Shortly after I met someone who was outwardly everything I wanted, beautiful, funny, affectionate, compassionate. While these attributes were amazing, she also had another trait that I hadn’t counted on, which is that she accepted me for the way I was; she made me feel desired. I still wanted to be my best, but this time is was because I felt that I had value and wanted to increase that value. In this state – “change state 2” – you love yourself so much that you want to continually improve is a far more fulfilling place to be, and from what I can tell it doesn’t have an expiration date.

It’s unfortunate to me that outside influences affected my state of mind so dramatically, and concerning that I was either ignorant of it or somehow turning a blind eye to it. It goes to show the importance of trying to see yourself objectively as thoroughly as possible. Sometimes we talk ourselves into the worst possible decisions and speaking with a professional is sometimes the best way to realize it. Short of that we have to do our best to watch and catch ourselves as well as to be careful about who we let into our social circle.

I generally consider myself to be above getting offended. In fact I often get offended by how easily people are offended these days. But when something does upset me it does so with tremendous force, so I wanted to look into why this might be.

While considering the things that upset me the most, I realized that generally these things are linked to our personal identity.

For example, I found myself getting quite upset about the idea of encouraging young boys to dress and act like girls. There are a lot of these types of things going on – attempts to tear down social norms regarding gender. So in the face of being called various names, I asked myself why the attacks on masculinity upset me so much, and what deeper personal values I feel they are directly attacking.

Compounding the problem is that people don’t tend to help this internal process so instead of helping you determine why you feel your identity is under attack, they instead tend to accuse you of being hateful or a bigot – which generally leads to a rebellious pushback and a hearty “fuck you”.

While considering why putting little boys in dresses was so upsetting to me, I tried earnestly to determine specifically what it was that bothered me by it. If you’ve read some of my other recent blogs you know that I feel that masculinity is under attack in numerous ways, so that certainly played a part. But realizing that wasn’t enough, I further asked myself why the societal attack on traditional masculinity was upsetting to me?

As I asked myself this question, my mind shifted towards my children, and to my love for them. For my desire for them to have strong male and female role models. At this point I began to see that these feelings were coming from a place of compassion but were manifesting as defensive anger.

Still, I wanted to dig deeper and ask myself why I felt children need a strong male and female role model. This one was a lot harder for me to unpack, but part of the answer was in the very questions that brought me to this point… the fact that I dread the idea of my children growing up to be the kind of judgemental, mean-spirited people who would attack others simply for having differing beliefs. As it turns out, freedom of belief is of high importance to me. I want my children to respect others, and I equally want them to freely embrace their uniqueness and personal qualities rather than feeling ashamed of them – just as I have had to stand resiliently against the feelings that my desire to be a gentleman has come under fire.

Beyond my own children I feel a deep sadness for other children who grow up without learning how to be thoughtful and proud. The idea of having strong male and female role models seemed to me to be the best recipe for this, and parents failing to do this have failed the innocent. It is was beginning to become clear to me where this passionate response came from.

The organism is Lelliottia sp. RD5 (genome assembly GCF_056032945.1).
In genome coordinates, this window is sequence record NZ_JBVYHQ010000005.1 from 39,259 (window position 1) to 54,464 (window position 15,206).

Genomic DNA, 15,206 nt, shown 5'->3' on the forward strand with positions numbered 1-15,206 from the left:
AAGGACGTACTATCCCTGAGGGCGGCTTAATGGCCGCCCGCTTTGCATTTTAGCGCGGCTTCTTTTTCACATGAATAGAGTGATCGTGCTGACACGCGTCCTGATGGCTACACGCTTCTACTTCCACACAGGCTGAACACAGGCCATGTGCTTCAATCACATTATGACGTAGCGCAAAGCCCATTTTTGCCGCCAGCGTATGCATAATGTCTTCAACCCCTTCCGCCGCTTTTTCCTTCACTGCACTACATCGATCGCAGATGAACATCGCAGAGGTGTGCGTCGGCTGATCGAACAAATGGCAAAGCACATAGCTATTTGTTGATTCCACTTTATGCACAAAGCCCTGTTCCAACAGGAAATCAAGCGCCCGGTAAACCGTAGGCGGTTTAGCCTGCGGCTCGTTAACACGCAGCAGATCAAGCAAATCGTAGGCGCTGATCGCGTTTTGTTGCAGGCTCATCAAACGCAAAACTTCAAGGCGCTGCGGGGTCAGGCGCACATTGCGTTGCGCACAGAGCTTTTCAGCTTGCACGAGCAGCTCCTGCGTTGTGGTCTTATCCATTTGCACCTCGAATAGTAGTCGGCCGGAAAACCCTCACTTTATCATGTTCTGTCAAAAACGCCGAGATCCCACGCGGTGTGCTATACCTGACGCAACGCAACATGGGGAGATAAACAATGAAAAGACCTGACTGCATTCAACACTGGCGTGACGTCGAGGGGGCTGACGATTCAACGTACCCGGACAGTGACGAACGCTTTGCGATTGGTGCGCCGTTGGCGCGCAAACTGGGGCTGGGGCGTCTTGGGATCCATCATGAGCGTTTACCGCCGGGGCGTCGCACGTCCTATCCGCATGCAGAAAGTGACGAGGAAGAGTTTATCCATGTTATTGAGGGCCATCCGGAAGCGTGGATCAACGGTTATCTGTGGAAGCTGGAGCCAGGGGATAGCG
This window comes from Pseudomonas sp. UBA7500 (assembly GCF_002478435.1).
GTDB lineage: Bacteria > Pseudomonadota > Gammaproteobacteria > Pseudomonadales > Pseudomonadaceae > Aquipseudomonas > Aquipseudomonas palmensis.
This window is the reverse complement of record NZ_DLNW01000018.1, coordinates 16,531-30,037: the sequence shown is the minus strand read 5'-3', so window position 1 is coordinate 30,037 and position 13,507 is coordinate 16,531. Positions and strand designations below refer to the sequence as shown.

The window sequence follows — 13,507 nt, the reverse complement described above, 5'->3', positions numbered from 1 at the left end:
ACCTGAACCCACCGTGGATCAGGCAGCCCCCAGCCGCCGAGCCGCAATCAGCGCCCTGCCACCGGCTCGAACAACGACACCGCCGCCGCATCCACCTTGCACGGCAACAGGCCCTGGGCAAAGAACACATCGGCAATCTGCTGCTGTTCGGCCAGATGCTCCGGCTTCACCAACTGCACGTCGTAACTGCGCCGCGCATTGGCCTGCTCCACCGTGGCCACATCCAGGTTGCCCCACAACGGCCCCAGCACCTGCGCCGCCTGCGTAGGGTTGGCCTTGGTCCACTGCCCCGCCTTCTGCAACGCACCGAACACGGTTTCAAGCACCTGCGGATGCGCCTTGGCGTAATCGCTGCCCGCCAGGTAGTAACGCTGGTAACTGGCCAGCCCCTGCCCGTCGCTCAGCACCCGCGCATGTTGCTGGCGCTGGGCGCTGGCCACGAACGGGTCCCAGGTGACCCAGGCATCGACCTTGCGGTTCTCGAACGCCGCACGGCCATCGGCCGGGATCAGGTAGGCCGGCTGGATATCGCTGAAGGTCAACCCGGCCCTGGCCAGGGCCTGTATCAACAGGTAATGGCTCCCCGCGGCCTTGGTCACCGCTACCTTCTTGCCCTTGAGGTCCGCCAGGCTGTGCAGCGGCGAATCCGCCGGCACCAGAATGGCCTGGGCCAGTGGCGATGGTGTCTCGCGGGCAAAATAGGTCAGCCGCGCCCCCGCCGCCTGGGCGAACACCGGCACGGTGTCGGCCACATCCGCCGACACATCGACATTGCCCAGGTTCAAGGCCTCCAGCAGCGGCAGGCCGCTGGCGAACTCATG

Of course the more I learned about these hidden values, the more they became unclear. For example, my children have not had a particularly strong female role model in their lives, but they still make me proud. Equally, there have been millions of people with good, traditional parental role models who have turned into despicable human beings. So the self-evaluation must continue.

Coming back to the original question – why are we offended… it seems to me that when the things we care most about come under fire we become defensive and the outside world tends to look down on that because they are unable to see beyond the external manifestation. That is impossible to change, but what we can change is how we look at others.

For example, this idea that was offensive to me came from someone who had deep-seeded values of their own, so the second – and perhaps more important part of these times is to do the same exercise for the other person – namely ask questions.

It’s not always possible or practical to ask them directly but we can always ponder the questions. If done honestly you will almost always find that their point of view which was so utterly offensive, also came from a good place.

Speaking of good places, I have to go to the bathroom now.

After writing my post about things women seem to want in a man I read a book called Open Her by Karen Brody. This was an amazing call to men to embrace their masculinity in a positive way which flies in the face of the current movement which seems to be eradicating masculinity.

Karen lists seven archetypes that can be used in combination or individually. I wish there was more content like this available because it was an amazing read and I encourage anyone interested in embracing your masculinity to read this.

I don’t want to step on her toes here although I will share a few tips that I picked up…

Perhaps the most straightforward thing is that a man’s job is to be a protector. She wants to feel safe and protected with you. This means defending her honour when needed and with your physicality messaging that you will protect her (and potential offspring) at all cost.

Similarly, there is great strength in being decisive and leading her. That doesn’t mean you don’t listen to what she wants, but it means you always have a plan and are comfortable taking charge of situations.

Another aspect of strength has to do with rejection. If your lady rejects your advances it may be for a number of reasons and you must learn to not take it personally an not sulk. Doing this makes you look weak and potentially even perverse.

So far all of these have been about strength, but there is another side of the coming and that is tenderness. She wants to feel loved, wanted and understood. Karen gives a number of ways to work on this in her book, but suffice it to say you may need to make a conscious effort to message that to her. I was specifically struck by the statement in the book that says (I’m paraphrasing) you must let her know every day that you choose her.

If you’ve read my other book reviews you know I’m hard to impress, yet this one is a definite winner!